Cole Haan Grand Ambition Maikki Pointed Toe Pump (fits true to size; now 70% off)

♥ Until 06/21/2020, take an extra 25% off clearance styles at Nordstrom (prices as marked) for up to 70% off. Shipping and returns are free on all orders. My picks:

Why Gravity Is Not Like the Other Forces (Quanta Magazine): “As one approaches the singularity at the center of a black hole, or the Big Bang singularity, the predictions inferred from general relativity stop providing the correct answers … our understanding of black holes so far suggests that any theory of quantum gravity should have substantially fewer degrees of freedom than we would expect based on experience with the other forces. This idea is codified in the ‘holographic principle,’ which says … that the number of degrees of freedom in a spatial region is proportional to its surface area instead of its volume.”

The Future of Suits (The Business of Fashion): “The US market for suits … [inched] down to $1.9 billion in 2019 from $2.1 billion in 2014 and from $2.7 billion in 2005 … In order to combat this dip, brands known for suiting may attempt to expand their businesses in Asian markets, where casual workplace attire has yet to reach the C-suite, and demand continues to grow. In the Asia Pacific region, the mens suiting market was worth $23 billion in 2019, up from $11 billion in 2005 with a compound annual growth rate of 3 percent over a five year period from 2019.”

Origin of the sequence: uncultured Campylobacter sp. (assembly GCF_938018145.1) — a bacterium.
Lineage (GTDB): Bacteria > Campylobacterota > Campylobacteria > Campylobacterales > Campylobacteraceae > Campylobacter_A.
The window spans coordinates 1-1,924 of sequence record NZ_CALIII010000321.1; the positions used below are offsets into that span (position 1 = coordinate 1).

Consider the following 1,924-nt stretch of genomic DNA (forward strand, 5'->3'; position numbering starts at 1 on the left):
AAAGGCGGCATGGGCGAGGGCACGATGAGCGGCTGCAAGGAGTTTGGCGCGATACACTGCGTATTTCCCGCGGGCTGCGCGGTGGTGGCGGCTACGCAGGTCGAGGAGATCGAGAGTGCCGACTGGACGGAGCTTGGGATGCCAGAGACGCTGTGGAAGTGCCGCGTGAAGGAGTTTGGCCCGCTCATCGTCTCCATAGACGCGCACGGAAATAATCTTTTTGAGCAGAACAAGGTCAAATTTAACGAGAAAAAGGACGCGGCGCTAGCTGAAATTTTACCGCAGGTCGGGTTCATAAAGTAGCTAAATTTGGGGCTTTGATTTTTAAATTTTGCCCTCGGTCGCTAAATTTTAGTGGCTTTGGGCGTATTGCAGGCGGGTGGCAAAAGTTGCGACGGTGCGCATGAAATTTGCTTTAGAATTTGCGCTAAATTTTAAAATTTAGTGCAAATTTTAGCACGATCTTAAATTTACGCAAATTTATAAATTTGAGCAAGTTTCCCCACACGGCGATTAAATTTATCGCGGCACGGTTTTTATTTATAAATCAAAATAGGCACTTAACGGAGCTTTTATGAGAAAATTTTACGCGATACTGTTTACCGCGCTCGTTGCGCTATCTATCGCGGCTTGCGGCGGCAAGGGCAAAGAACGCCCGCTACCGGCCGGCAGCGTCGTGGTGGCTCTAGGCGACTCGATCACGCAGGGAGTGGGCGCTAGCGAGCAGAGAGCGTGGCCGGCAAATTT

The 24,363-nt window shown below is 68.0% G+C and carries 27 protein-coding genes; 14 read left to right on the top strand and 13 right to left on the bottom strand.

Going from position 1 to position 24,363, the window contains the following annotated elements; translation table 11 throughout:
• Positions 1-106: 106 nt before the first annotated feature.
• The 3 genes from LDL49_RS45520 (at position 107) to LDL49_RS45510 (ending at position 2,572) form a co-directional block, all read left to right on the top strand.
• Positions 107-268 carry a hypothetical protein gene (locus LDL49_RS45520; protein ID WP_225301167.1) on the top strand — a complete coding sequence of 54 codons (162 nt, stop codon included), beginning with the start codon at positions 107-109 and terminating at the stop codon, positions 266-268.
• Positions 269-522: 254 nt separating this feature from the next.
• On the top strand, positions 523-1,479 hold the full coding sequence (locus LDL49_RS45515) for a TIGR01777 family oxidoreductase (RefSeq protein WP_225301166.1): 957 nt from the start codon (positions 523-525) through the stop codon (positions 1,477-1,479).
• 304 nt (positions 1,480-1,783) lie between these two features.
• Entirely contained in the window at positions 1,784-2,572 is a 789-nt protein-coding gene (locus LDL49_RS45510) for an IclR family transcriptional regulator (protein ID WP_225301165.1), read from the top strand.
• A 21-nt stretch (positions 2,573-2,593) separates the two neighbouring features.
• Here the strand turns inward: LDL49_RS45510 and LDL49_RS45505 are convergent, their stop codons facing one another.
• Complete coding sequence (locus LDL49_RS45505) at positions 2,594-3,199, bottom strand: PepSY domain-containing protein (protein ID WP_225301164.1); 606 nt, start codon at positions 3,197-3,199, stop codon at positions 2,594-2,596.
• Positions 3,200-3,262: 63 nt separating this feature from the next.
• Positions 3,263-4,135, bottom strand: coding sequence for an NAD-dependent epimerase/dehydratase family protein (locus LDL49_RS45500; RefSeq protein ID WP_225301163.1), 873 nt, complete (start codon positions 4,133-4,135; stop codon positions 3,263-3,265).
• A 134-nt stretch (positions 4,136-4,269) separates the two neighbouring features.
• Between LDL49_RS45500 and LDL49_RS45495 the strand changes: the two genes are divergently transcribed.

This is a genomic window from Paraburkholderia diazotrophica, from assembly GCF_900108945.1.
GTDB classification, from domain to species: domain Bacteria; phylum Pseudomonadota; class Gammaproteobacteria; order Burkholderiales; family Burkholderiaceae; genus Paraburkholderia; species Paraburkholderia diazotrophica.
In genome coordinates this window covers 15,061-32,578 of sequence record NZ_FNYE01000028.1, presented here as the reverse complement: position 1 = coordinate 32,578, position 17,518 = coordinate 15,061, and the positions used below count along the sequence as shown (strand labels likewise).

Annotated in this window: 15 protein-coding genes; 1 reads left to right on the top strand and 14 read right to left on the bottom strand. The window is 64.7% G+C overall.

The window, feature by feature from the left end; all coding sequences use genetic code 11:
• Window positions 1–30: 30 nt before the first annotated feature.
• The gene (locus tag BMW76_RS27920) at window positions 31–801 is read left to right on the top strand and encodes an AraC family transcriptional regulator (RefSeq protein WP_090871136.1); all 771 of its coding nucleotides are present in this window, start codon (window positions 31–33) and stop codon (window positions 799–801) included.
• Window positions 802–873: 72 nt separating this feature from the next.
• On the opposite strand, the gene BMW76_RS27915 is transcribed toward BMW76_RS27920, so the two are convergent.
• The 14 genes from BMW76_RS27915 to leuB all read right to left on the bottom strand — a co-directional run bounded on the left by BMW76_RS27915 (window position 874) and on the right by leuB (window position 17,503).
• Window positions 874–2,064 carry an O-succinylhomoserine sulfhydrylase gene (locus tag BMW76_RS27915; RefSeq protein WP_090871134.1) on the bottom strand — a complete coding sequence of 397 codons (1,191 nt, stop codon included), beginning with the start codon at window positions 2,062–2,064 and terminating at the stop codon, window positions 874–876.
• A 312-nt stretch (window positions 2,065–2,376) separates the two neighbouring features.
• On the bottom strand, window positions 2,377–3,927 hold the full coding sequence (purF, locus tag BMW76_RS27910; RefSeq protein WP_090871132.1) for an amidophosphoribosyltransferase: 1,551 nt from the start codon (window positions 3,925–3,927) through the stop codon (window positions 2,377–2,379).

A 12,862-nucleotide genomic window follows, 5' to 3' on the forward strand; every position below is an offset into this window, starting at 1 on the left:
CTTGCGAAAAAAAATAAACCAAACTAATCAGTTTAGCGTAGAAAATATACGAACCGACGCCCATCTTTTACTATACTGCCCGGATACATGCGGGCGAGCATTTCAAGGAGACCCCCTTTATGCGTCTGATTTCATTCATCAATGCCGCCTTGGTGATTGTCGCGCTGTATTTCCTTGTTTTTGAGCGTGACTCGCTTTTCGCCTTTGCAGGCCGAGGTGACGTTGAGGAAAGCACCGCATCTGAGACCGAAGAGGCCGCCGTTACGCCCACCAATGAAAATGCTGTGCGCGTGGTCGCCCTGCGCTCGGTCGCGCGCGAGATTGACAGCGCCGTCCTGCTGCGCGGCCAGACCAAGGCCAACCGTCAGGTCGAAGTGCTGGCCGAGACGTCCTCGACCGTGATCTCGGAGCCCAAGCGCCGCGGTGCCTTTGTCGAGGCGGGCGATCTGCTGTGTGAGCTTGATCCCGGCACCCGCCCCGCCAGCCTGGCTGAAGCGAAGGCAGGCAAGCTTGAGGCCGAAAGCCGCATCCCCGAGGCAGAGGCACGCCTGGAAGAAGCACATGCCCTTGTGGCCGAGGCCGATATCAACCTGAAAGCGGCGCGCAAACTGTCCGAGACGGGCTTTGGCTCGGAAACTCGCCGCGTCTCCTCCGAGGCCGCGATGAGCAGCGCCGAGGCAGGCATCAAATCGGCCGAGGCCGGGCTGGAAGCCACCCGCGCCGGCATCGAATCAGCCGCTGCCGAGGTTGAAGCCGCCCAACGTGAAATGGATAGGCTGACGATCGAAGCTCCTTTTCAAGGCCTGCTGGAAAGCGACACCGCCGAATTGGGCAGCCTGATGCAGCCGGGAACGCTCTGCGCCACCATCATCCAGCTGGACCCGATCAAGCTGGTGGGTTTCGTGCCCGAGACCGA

Rising Seas Threaten an American Institution: The 30-Year Mortgage (The New York Times): “Home buyers are increasingly using mortgages that make it easier for them to … walk away from the loan if the home floods or becomes unsellable or unlivable. More banks are getting buyers in coastal areas to make bigger down payments — often as much as 40 percent of the purchase price, up from the traditional 20 percent — a sign that lenders have awakened to climate dangers and want to put less of their own money at risk … banks … are increasingly getting these mortgages off their own books by selling them to government-backed buyers like Fannie Mae, where taxpayers would be on the hook financially if any of the loans fail … If climate change makes coastal homes uninsurable … their value could fall to nothing … In 30 years from now, if global-warming emissions follow their current trajectory, almost half a million existing homes will be on land that floods at least once a year … In 2009, local banks sold off 43 percent of their mortgages in vulnerable zones … about the same share as other areas. But by 2017, the share had jumped by one-third, to 57 percent, despite staying flat in less vulnerable neighborhoods.”